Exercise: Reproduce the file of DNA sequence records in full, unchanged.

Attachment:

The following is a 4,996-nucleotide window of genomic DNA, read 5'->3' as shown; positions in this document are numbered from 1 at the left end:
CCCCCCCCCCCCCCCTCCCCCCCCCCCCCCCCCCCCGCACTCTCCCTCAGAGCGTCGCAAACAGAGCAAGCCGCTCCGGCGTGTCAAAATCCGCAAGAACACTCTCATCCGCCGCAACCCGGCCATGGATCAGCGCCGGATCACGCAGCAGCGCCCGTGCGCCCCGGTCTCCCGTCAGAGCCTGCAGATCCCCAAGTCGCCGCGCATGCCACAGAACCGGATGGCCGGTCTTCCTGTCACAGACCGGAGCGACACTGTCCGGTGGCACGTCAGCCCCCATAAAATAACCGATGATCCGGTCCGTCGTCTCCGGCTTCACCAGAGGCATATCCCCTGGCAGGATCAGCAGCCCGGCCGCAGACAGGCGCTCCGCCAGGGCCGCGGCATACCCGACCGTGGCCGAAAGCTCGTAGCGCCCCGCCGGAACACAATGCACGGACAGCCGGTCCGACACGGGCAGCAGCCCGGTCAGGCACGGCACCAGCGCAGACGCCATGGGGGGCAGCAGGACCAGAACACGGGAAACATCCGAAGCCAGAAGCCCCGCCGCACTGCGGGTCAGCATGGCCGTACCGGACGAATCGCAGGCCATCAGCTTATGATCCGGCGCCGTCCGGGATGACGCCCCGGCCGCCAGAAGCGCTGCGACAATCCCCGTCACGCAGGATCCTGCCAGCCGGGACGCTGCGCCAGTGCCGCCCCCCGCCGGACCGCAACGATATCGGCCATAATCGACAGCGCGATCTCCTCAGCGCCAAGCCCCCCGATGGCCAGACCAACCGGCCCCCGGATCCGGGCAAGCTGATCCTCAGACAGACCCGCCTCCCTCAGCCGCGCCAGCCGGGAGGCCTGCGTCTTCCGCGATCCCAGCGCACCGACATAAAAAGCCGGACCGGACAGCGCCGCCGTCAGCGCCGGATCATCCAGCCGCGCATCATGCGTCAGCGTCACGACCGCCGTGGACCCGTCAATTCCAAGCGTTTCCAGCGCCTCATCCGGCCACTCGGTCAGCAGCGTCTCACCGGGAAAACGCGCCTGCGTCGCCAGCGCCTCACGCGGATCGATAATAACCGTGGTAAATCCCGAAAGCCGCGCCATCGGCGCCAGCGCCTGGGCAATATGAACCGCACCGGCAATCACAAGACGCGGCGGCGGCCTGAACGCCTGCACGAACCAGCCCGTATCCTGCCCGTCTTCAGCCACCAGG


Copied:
The following is a 4,996-nucleotide window of genomic DNA, read 5'->3' as shown; positions in this document are numbered from 1 at the left end:
CCCCCCCCCCCCCCCTCCCCCCCCCCCCCCCCCCCCGCACTCTCCCTCAGAGCGTCGCAAACAGAGCAAGCCGCTCCGGCGTGTCAAAATCCGCAAGAACACTCTCATCCGCCGCAACCCGGCCATGGATCAGCGCCGGATCACGCAGCAGCGCCCGTGCGCCCCGGTCTCCCGTCAGAGCCTGCAGATCCCCAAGTCGCCGCGCATGCCACAGAACCGGATGGCCGGTCTTCCTGTCACAGACCGGAGCGACACTGTCCGGTGGCACGTCAGCCCCCATAAAATAACCGATGATCCGGTCCGTCGTCTCCGGCTTCACCAGAGGCATATCCCCTGGCAGGATCAGCAGCCCGGCCGCAGACAGGCGCTCCGCCAGGGCCGCGGCATACCCGACCGTGGCCGAAAGCTCGTAGCGCCCCGCCGGAACACAATGCACGGACAGCCGGTCCGACACGGGCAGCAGCCCGGTCAGGCACGGCACCAGCGCAGACGCCATGGGGGGCAGCAGGACCAGAACACGGGAAACATCCGAAGCCAGAAGCCCCGCCGCACTGCGGGTCAGCATGGCCGTACCGGACGAATCGCAGGCCATCAGCTTATGATCCGGCGCCGTCCGGGATGACGCCCCGGCCGCCAGAAGCGCTGCGACAATCCCCGTCACGCAGGATCCTGCCAGCCGGGACGCTGCGCCAGTGCCGCCCCCCGCCGGACCGCAACGATATCGGCCATAATCGACAGCGCGATCTCCTCAGCGCCAAGCCCCCCGATGGCCAGACCAACCGGCCCCCGGATCCGGGCAAGCTGATCCTCAGACAGACCCGCCTCCCTCAGCCGCGCCAGCCGGGAGGCCTGCGTCTTCCGCGATCCCAGCGCACCGACATAAAAAGCCGGACCGGACAGCGCCGCCGTCAGCGCCGGATCATCCAGCCGCGCATCATGCGTCAGCGTCACGACCGCCGTGGACCCGTCAATTCCAAGCGTTTCCAGCGCCTCATCCGGCCACTCGGTCAGCAGCGTCTCACCGGGAAAACGCGCCTGCGTCGCCAGCGCCTCACGCGGATCGATAATAACCGTGGTAAATCCCGAAAGCCGCGCCATCGGCGCCAGCGCCTGGGCAATATGAACCGCACCGGCAATCACAAGACGCGGCGGCGGCCTGAACGCCTGCACGAACCAGCCCGTATCCTGCCCGTCTTCAGCCACCAGG